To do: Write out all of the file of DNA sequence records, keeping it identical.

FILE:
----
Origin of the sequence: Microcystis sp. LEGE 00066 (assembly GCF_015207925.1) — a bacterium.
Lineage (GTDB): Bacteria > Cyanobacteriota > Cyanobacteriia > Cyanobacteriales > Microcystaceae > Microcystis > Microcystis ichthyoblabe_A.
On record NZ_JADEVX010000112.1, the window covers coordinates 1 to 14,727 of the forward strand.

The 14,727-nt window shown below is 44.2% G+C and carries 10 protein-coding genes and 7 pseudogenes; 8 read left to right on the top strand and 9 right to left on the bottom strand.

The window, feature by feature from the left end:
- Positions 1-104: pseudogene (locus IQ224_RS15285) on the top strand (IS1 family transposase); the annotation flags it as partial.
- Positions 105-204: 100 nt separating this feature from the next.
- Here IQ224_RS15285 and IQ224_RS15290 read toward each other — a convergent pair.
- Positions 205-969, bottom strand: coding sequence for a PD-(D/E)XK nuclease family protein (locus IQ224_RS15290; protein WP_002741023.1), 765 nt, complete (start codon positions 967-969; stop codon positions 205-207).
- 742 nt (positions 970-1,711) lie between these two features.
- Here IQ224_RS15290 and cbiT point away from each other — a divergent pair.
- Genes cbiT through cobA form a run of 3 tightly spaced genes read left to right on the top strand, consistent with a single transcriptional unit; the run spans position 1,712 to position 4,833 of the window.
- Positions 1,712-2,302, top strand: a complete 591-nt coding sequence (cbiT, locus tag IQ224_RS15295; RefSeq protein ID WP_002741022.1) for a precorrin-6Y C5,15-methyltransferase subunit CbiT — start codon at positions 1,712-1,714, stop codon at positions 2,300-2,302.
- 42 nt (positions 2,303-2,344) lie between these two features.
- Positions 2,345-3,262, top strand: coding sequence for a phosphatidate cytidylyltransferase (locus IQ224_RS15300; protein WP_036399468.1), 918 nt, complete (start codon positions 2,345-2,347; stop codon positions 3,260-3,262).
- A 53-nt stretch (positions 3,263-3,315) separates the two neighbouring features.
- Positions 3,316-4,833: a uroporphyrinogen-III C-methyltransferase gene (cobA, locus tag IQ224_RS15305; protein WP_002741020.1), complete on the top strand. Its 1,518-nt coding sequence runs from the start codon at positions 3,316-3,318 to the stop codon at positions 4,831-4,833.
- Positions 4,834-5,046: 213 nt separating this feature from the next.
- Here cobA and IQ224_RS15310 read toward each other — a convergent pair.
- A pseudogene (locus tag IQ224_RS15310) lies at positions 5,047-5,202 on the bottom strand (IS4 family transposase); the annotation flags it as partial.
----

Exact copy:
Origin of the sequence: Microcystis sp. LEGE 00066 (assembly GCF_015207925.1) — a bacterium.
Lineage (GTDB): Bacteria > Cyanobacteriota > Cyanobacteriia > Cyanobacteriales > Microcystaceae > Microcystis > Microcystis ichthyoblabe_A.
On record NZ_JADEVX010000112.1, the window covers coordinates 1 to 14,727 of the forward strand.

The 14,727-nt window shown below is 44.2% G+C and carries 10 protein-coding genes and 7 pseudogenes; 8 read left to right on the top strand and 9 right to left on the bottom strand.

The window, feature by feature from the left end:
- Positions 1-104: pseudogene (locus IQ224_RS15285) on the top strand (IS1 family transposase); the annotation flags it as partial.
- Positions 105-204: 100 nt separating this feature from the next.
- Here IQ224_RS15285 and IQ224_RS15290 read toward each other — a convergent pair.
- Positions 205-969, bottom strand: coding sequence for a PD-(D/E)XK nuclease family protein (locus IQ224_RS15290; protein WP_002741023.1), 765 nt, complete (start codon positions 967-969; stop codon positions 205-207).
- 742 nt (positions 970-1,711) lie between these two features.
- Here IQ224_RS15290 and cbiT point away from each other — a divergent pair.
- Genes cbiT through cobA form a run of 3 tightly spaced genes read left to right on the top strand, consistent with a single transcriptional unit; the run spans position 1,712 to position 4,833 of the window.
- Positions 1,712-2,302, top strand: a complete 591-nt coding sequence (cbiT, locus tag IQ224_RS15295; RefSeq protein ID WP_002741022.1) for a precorrin-6Y C5,15-methyltransferase subunit CbiT — start codon at positions 1,712-1,714, stop codon at positions 2,300-2,302.
- 42 nt (positions 2,303-2,344) lie between these two features.
- Positions 2,345-3,262, top strand: coding sequence for a phosphatidate cytidylyltransferase (locus IQ224_RS15300; protein WP_036399468.1), 918 nt, complete (start codon positions 2,345-2,347; stop codon positions 3,260-3,262).
- A 53-nt stretch (positions 3,263-3,315) separates the two neighbouring features.
- Positions 3,316-4,833: a uroporphyrinogen-III C-methyltransferase gene (cobA, locus tag IQ224_RS15305; protein WP_002741020.1), complete on the top strand. Its 1,518-nt coding sequence runs from the start codon at positions 3,316-3,318 to the stop codon at positions 4,831-4,833.
- Positions 4,834-5,046: 213 nt separating this feature from the next.
- Here cobA and IQ224_RS15310 read toward each other — a convergent pair.
- A pseudogene (locus tag IQ224_RS15310) lies at positions 5,047-5,202 on the bottom strand (IS4 family transposase); the annotation flags it as partial.